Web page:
Subject: Re: Replacement for grep(1) (part 2)
To: Jason Thorpe <email@example.com>
From: Matthew Dillon <firstname.lastname@example.org>
Date: 07/13/1999 15:37:26
:Yes, you're using your own REAL-LIFE situations, from a large ISP, using
:systems for a few specific server applications, where you have the space
:to put lots of disk, etc.
:The things I'm thinking of aren't even necessarily "large server"
:applcations. NetBSD runs on a CPU that is *often* used in small
:embedded applcations -- the StrongARM. NetBSD also runs on the
:Hitachi SH3, another popular embedded processor.
:An an example of the latter case, NetBSD is actually the OS software running
:in a *camera* made by a company in Japan.
:If you can run on a camera, you can run on a lot of other small appliances
:too (this isn't a stretch). You might be running on a cash register (err,
:well, those new-fangled touch-screen "transaction terminals"). This isn't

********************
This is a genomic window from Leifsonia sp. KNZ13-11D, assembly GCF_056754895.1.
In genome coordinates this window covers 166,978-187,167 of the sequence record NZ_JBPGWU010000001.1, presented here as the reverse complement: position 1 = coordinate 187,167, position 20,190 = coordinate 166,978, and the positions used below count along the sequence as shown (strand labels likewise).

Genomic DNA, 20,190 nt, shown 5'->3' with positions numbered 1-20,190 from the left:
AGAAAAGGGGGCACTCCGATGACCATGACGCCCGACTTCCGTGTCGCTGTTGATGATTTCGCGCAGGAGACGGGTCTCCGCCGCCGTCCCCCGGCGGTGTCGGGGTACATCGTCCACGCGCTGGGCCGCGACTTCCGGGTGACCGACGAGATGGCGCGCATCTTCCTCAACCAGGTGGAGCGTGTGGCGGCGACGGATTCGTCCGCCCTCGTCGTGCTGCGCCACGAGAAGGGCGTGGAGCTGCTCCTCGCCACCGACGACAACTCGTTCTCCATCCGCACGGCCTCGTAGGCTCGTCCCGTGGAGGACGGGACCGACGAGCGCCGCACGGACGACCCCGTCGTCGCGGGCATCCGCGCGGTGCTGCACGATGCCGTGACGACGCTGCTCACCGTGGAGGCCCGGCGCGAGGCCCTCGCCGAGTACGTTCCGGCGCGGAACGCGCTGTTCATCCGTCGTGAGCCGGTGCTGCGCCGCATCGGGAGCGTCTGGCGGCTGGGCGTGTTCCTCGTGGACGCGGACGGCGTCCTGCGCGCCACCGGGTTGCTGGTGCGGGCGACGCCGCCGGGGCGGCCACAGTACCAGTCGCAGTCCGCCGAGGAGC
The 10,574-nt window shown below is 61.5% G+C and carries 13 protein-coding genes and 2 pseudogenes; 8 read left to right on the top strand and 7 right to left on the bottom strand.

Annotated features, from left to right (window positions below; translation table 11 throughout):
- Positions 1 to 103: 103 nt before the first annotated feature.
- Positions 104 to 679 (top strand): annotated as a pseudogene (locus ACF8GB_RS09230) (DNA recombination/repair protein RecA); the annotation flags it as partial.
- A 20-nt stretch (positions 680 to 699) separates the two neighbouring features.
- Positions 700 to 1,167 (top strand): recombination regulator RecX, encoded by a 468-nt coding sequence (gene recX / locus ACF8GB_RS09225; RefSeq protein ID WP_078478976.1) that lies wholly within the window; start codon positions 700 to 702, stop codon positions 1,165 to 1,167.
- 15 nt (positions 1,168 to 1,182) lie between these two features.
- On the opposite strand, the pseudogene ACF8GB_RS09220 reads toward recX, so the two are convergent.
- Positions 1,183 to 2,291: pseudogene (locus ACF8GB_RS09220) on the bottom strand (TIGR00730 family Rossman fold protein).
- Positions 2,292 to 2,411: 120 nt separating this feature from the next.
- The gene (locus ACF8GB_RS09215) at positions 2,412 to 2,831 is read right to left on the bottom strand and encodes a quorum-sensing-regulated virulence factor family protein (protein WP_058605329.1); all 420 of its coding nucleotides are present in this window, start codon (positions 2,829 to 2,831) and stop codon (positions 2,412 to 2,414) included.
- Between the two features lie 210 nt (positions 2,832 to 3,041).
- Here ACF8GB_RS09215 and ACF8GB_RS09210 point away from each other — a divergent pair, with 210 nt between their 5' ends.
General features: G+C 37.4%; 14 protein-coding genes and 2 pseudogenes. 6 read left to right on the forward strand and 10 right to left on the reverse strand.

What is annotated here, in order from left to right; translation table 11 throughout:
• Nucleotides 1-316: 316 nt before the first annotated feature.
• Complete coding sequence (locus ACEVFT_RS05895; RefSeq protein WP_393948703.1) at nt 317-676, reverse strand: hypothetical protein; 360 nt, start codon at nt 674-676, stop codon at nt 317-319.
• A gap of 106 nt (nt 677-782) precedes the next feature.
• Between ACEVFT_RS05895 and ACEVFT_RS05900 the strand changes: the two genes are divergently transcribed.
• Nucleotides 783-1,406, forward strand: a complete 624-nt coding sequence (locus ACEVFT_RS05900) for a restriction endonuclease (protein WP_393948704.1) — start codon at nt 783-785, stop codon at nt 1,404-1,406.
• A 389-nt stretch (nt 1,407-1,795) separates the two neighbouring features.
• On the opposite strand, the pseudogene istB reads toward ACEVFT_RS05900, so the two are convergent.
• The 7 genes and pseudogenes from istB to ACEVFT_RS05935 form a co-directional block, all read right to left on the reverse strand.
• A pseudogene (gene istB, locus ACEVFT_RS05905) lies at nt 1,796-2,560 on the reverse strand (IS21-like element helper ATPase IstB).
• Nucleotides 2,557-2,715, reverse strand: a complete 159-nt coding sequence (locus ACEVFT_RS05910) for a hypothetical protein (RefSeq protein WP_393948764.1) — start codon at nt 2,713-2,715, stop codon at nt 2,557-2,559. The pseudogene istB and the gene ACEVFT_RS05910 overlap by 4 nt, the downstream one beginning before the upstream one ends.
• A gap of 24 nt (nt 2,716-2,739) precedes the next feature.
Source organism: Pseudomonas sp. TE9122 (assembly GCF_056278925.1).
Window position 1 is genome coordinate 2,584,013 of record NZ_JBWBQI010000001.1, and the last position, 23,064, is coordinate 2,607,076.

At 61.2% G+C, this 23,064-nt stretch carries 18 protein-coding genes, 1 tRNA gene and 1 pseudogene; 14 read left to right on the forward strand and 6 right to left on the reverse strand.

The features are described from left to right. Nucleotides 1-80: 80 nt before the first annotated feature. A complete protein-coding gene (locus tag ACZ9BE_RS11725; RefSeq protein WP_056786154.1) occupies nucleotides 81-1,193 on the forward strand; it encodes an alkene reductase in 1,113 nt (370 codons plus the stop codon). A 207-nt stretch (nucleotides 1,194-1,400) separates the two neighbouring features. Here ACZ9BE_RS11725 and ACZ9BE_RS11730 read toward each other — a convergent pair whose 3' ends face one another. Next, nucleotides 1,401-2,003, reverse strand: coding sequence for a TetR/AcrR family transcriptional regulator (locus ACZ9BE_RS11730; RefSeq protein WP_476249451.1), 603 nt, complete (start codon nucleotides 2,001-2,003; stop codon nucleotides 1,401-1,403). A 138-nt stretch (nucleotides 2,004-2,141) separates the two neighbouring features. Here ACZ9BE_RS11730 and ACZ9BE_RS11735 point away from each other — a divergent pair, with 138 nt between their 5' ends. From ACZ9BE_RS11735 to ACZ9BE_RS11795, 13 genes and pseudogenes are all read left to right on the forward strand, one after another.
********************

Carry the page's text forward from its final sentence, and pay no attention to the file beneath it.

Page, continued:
:a stretch, either. You might be running on a set-top box (nor is this
:a stretch; hell, I have one of these in my living room, and it's capable
:of booting the OS from ROM card -- who needs a diskless server? :-).
:We're talking about systems which just don't have a lot of disk space (in
:fact, NO DISK AT ALL), but may be running software which is designed to
:gracefully deal with memory allocation failures.
:What do you have against giving people the flexibility of preventing
: -- Jason R. Thorpe <email@example.com>
Have you written any of the software running on these? If not, well...
I have, though not with FreeBSD specifically. Embedded systems with
When you write embedded systems like these, you do not run any general
purpose binaries at all. You run fully custom binaries and you take
control of the memory management yourself.
These systems do not need in-kernel memory reservation to operate.
In fact, these types of systems generally do not even do dynamic memory
allocation - most everything is statically allocated and if the system
tries to use more, it panics and reboots.